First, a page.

Elusive, startled-looking flying squirrel in S’pore looks like a mini Totoro

The squirrel was surprised to see the photographer, who was surprised to see the squirrel.

Fiona Tan | November 21, 2021, 05:18 PM

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Photos of a really stunned-looking Horsfield's flying squirrel were posted online recently.

Image courtesy of John Lee.

Looking for snakes and conducting paranormal research

The critter was sighted by John Lee, the founder of Wildlife Asia, who later shared his experience onto the Singapore Wildlife Sightings Facebook group.

Speaking to Mothership, Lee said that on the day of the sighting (Nov. 20), he was looking for snakes and also conducting paranormal research.

This was when he saw some flying lemurs, or colugos, which diverted his attention to another "flying creature" perched on the same tree.

Lee said he only realised that the mysterious creature was a Horsfield's flying squirrel, upon closer inspection with the help of his binoculars.

Image courtesy of John Lee.

Despite having seen the squirrel before in previous years, Lee shared that the sighting still surprised him.

Why did it look so stunned?

Some commenters had asked if he had edited his photos by dotting the squirrel’s eyes with black circles.

Mothership understands from Lee that some edits were made after the photos were taken.

And the result? The squirrel’s stunned look that amused several commenters on Lee’s post.

Image screenshot from Singapore Wildlife Sightings/Facebook.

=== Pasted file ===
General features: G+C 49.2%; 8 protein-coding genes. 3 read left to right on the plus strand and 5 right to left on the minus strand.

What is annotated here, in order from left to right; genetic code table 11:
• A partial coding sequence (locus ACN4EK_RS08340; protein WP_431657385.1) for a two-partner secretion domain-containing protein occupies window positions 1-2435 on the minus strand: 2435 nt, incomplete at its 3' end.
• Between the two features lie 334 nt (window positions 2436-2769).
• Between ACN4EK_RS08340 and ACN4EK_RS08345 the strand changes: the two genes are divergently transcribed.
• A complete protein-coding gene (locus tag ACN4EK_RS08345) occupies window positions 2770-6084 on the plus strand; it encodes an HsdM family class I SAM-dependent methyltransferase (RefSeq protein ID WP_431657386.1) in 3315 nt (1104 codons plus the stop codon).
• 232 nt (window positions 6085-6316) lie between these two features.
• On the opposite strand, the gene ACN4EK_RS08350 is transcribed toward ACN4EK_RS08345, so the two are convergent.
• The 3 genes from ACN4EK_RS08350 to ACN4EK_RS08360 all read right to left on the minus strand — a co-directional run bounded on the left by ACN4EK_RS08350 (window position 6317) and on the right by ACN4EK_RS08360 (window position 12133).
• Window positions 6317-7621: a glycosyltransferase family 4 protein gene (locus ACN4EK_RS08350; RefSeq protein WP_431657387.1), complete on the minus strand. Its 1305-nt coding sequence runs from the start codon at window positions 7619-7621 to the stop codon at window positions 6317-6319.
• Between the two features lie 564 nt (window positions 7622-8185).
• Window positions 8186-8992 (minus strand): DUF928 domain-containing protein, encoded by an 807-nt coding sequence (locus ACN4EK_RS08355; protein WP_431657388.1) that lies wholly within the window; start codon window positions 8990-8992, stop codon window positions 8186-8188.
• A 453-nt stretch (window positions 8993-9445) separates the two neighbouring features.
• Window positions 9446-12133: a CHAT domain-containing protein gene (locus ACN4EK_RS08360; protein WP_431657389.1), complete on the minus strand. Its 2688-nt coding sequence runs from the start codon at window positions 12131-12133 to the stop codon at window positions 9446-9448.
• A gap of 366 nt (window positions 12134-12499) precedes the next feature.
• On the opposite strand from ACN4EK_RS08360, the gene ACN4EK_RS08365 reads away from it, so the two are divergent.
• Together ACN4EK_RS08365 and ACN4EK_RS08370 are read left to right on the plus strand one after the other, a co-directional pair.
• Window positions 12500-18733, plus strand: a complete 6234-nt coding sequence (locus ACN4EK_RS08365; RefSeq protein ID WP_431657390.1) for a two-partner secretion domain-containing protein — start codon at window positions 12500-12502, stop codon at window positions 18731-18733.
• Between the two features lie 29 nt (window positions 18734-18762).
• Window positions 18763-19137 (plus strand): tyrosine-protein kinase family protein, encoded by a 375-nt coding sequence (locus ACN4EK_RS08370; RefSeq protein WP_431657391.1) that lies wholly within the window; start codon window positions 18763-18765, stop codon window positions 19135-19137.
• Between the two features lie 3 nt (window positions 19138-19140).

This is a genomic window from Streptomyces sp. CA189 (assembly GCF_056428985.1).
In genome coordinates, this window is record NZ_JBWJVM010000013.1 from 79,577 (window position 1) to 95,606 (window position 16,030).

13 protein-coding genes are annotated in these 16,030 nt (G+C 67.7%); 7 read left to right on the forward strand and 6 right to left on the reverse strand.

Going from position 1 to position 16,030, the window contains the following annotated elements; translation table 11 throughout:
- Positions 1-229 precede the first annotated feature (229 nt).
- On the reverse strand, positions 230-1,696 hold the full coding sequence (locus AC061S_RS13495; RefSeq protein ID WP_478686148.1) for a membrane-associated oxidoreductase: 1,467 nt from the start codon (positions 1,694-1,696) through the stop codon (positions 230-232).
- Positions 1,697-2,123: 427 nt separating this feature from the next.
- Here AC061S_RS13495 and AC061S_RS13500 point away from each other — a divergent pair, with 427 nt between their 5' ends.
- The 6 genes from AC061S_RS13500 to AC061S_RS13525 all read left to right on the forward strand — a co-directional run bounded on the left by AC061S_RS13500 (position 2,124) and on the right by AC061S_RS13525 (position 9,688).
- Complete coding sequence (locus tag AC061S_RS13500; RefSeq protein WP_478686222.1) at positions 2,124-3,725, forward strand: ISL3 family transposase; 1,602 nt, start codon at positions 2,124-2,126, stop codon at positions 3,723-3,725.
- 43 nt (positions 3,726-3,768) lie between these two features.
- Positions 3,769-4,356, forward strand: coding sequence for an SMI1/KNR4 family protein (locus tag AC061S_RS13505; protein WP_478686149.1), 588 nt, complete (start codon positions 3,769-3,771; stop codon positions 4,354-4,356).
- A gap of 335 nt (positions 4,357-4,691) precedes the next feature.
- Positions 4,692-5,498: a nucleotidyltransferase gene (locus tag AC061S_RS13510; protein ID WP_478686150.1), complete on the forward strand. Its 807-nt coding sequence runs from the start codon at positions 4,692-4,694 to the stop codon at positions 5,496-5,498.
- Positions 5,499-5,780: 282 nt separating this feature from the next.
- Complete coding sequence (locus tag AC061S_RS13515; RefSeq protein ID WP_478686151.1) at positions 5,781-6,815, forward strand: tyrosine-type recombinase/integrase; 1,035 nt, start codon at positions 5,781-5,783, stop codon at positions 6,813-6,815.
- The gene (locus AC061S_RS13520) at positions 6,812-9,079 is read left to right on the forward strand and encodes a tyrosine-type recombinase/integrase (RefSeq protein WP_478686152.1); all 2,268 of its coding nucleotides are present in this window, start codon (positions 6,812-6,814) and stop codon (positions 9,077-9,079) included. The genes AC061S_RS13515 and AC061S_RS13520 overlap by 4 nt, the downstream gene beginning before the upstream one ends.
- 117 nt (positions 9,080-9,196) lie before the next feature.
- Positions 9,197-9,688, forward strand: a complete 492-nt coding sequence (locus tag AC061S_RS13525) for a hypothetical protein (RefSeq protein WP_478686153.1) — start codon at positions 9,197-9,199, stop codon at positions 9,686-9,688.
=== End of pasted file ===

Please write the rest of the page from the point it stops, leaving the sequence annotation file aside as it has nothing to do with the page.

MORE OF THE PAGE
For reference, here's another photo of a Horsfield's flying squirrel sans black dots.

Image by Holly Siow from NParks/Facebook.

Here's another photo of the squirrel taken by Nick Baker:

Photo courtesy of Nick Baker.

Recounting his encounter, Lee described the Horsfield's flying squirrel as "extremely elusive".

The creature hardly remained in one spot for long, and it kept "flying from one tree to another", which made the capturing a "good shot" opportunity rather difficult.

However, Lee said he was fortunate enough to capture a few photographs of the "hyper active" and moving squirrel.

Image courtesy of John Lee.

Fun fact: Horsfield's flying squirrels are nocturnal creatures, which means that they are most active once night falls.

In the day, these creatures can be found fast asleep in tree cavities, where they will only emerge to feed after dark.

Image courtesy of John Lee.

Absent for 70 years

The Horsfield's flying squirrel, or Iomis horsfieldii, is one of two flying squirrels that are native to Singapore.

The other being the Red-cheeked flying squirrel, or Hylopetes spadiceus.

There is a record of a third flying squirrel species, the Red giant flying squirrel, but it has not been seen since 1986, according to a 2013 paper.

Both flying squirrels are endangered and nationally threatened, this means there is a small number of them left in Singapore.

And they are extremely elusive — after its first sighting in 1925, the Horsfield's flying squirrel was absent for 70 long years before it was rediscovered in 1995.

Image courtesy of John Lee.

While it is a rare inhabitant in Singapore, the Horsfield’s flying squirrel is classified as "Least Concern" under the International Union for Conservation of Nature Red List of Threatened Species.

About the Horsfield's flying squirrel

Also known as the Javanese flying squirrel, the Horsfield’s flying squirrel can also be found in the primary and secondary forests in Indonesia and Malaysia, where it feeds on fruits and insects.

Image courtesy of John Lee.

A medium-sized creature, the Horsfield’s flying squirrel's head-body can be as long as its tail, where the head-body spans between 16.5cm to 23cm, while the tail measures between 16cm to 20.7cm.

The squirrel is covered in brown to dark grey fur, with buff- or orange-tipped hairs on its upper parts, and orange-buff or whitish with orange edges on its lower parts

Unlike what its name suggests, flying squirrels do not fly, but glide instead.

To do this, the Horsfield’s flying squirrel has a gliding membrane with a distinct orange-rusty brown fringe.

The squirrel also has a distinct call that sounds like a barking dog.

Other squirrels in Singapore

Top image courtesy of John Lee